Make some plays on special teams—Jamison Crowder is 24th among the 26 qualifying punt returners with an average of 5.0 yards. His longest return was 12 yards, the shortest longest return among qualifiers (if you can follow along with that). Tress Way is 25th in net punting average. He had a chance to make life very difficult on a rookie QB on Sunday but his punt with a minute left landed five yards deep in the end zone. Dustin Hopkins, who will be out Sunday, has missed both of his field goals from beyond 50 yards and he missed a PAT against the 49ers. Add it all up and their special teams DVOA is 24th in the league. They need to make something happen.

Shut down something—The Redskins are in the middle of the pack in both opponent net yards passing attempt with 5.9 and in opponent yards per rushing attempt at 4.0. Most good defenses take away one aspect of the offense and make the other team beat them with a predictable attack. I think that the Redskins can improve their passing defense when they get Josh Norman back.

Certainly, there are some other “ifs” involved for the Redskins to become legitimate NFC title game contenders. They start on Monday in Philadelphia. If they can go in and get a win, they would be no worse than tied in the loss column for the best record in the NFC. If they lose, they fall 2.5 games behind the Eagles with Philly holding the head-to-head sweep.

It's too early to start sorting out tiebreakins scenarios but it's clear that the opportunity is there for the Redskins’ taking, we’ll see if they can step up and grab it.

Stay up to date on the Redskins. Rich Tandler covers the team 365 days a year. Like his Facebook page Facebook.com/TandlerNBCS and follow him on Twitter @TandlerNBCS.

 

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Need to Know: Cousins' strong game vs. 49ers goes under the radar

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Bob Youngentob for NBC Sports Washington

Need to Know: Cousins' strong game vs. 49ers goes under the radar

Here is what you need to know on this Tuesday, October 17, six days before the Washington Redskins visit the Philadelphia Eagles on Monday night football.

Timeline

Today’s schedule: No media availability

Days until:

—Cowboys @ Redskins (10/29) 12
—Redskins @ Seahawks (11/5) 19
—Giants @ Redskins Thanksgiving (11/23) 37

Last look at Redskins vs. 49ers

—It’s gotten to a point where a Kirk Cousins game where he completes 67 percent of his passes for 330 yards, 8.9 yards per attempt, and two touchdowns as he did against the 49ers and it’s just another day, not worthy of any special note. But since 1990, a Redskins quarterback has had a line of at least 67 percent completions for 330 yards or more, 8.9 yards or more per attempt, and two or more touchdown passes just four times. Cousins did it earlier this year against the Raiders and he did it against the Packers last year. Brad Johnson also did it in 1999 against the 49ers. Add in the fact that Cousins led a fourth-quarter rally with two drives that produced 10 fourth-quarter points and that he scored the touchdown himself on a seven-yard read option run and you have a very good game that flew under the radar.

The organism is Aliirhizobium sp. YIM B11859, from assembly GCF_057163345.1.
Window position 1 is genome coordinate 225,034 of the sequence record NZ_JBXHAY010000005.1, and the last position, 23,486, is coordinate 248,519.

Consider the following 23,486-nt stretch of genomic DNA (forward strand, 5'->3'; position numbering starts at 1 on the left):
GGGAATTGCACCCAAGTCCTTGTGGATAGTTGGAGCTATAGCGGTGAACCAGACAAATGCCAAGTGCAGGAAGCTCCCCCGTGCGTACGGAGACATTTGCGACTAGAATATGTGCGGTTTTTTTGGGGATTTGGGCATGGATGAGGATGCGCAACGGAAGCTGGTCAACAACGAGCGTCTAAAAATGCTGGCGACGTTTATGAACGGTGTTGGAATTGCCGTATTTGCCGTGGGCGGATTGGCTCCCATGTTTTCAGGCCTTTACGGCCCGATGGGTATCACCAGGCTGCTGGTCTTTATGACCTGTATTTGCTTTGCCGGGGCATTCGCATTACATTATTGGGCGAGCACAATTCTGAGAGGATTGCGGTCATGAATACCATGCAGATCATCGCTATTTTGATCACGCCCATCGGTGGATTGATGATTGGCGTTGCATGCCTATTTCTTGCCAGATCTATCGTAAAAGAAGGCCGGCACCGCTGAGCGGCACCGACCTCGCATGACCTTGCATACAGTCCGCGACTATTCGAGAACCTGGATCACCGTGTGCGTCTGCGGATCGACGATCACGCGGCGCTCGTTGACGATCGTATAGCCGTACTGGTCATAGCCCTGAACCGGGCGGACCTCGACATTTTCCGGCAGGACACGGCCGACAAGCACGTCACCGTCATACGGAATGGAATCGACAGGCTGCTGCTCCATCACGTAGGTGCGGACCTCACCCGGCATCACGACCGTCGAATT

—The 49ers came into the game ranked 31st in third-down conversions on offense and on defense. The Redskins ensured that they will stay near the bottom. Washington hit on 50 percent of its third downs, converting seven of 14. Opponents had success on 47.4 percent coming into the game. Defensively the Redskins allowed six of 17, a 35.3 percent success rate, a little better than the 29.7 percent the Niners offense had going in. The 49ers converted just one of their first eight but after C.J. Beathard came in at quarterback they got rolling, converting five of their last nine.

I thought that Mack Brown might be more of a chance to run the ball with Rob Kelley out but that was before we knew that Chris Thompson was going to be the featured back. In fact, Thompson said that he didn’t know that his workload would go up until the night before the game. Back to Brown, he got two yards on two carries. He came in for a handoff on third and one in the second quarter. Perhaps he would have had a chance to do something but he got no blocking on the right side, particularly from tight ends Vernon Davis and Jordan Reed. His chance will have to wait for another day.

—Reed had a quiet day receiving with four catches for 37 yards. He confessed to not being 100 percent last week and his average of 7.9 yards per catch on the season speaks to something not being quite right. He did make a couple of key catches, though. After Thompson got tackled for a loss of nine yards on first down, Reed kept the drive alive with receptions good for 10 and 14 yards. That drive ended with Samaje Perine scoring on a three-yard pass reception for a touchdown to put the Redskins up 14-0. Still, it would be good to see Reed have a breakout game with something like seven receptions for 95 yards and a couple of touchdowns.

Stay up to date on the Redskins. Rich Tandler covers the team 365 days a year. Like his Facebook page Facebook.com/TandlerNBCS and follow him on Twitter @TandlerNBCS.